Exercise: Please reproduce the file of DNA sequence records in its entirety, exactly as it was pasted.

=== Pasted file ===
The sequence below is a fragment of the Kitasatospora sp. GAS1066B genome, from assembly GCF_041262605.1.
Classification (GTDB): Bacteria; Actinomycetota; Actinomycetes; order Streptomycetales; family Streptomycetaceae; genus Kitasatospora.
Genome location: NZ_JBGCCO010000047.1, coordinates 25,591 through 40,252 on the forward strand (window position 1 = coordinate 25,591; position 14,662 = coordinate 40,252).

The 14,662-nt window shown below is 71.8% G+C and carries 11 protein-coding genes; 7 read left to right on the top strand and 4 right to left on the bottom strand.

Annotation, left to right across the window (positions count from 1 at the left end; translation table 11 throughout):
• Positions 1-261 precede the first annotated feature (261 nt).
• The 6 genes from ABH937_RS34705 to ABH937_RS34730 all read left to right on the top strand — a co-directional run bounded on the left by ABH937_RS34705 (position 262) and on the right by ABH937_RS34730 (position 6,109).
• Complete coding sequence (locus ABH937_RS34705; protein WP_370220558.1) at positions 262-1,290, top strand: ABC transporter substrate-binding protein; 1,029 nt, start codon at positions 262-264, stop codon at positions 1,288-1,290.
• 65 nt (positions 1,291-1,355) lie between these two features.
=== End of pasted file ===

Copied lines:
The sequence below is a fragment of the Kitasatospora sp. GAS1066B genome, from assembly GCF_041262605.1.
Classification (GTDB): Bacteria; Actinomycetota; Actinomycetes; order Streptomycetales; family Streptomycetaceae; genus Kitasatospora.
Genome location: NZ_JBGCCO010000047.1, coordinates 25,591 through 40,252 on the forward strand (window position 1 = coordinate 25,591; position 14,662 = coordinate 40,252).

The 14,662-nt window shown below is 71.8% G+C and carries 11 protein-coding genes; 7 read left to right on the top strand and 4 right to left on the bottom strand.

Annotation, left to right across the window (positions count from 1 at the left end; translation table 11 throughout):
• Positions 1-261 precede the first annotated feature (261 nt).
• The 6 genes from ABH937_RS34705 to ABH937_RS34730 all read left to right on the top strand — a co-directional run bounded on the left by ABH937_RS34705 (position 262) and on the right by ABH937_RS34730 (position 6,109).
• Complete coding sequence (locus ABH937_RS34705; protein WP_370220558.1) at positions 262-1,290, top strand: ABC transporter substrate-binding protein; 1,029 nt, start codon at positions 262-264, stop codon at positions 1,288-1,290.
• 65 nt (positions 1,291-1,355) lie between these two features.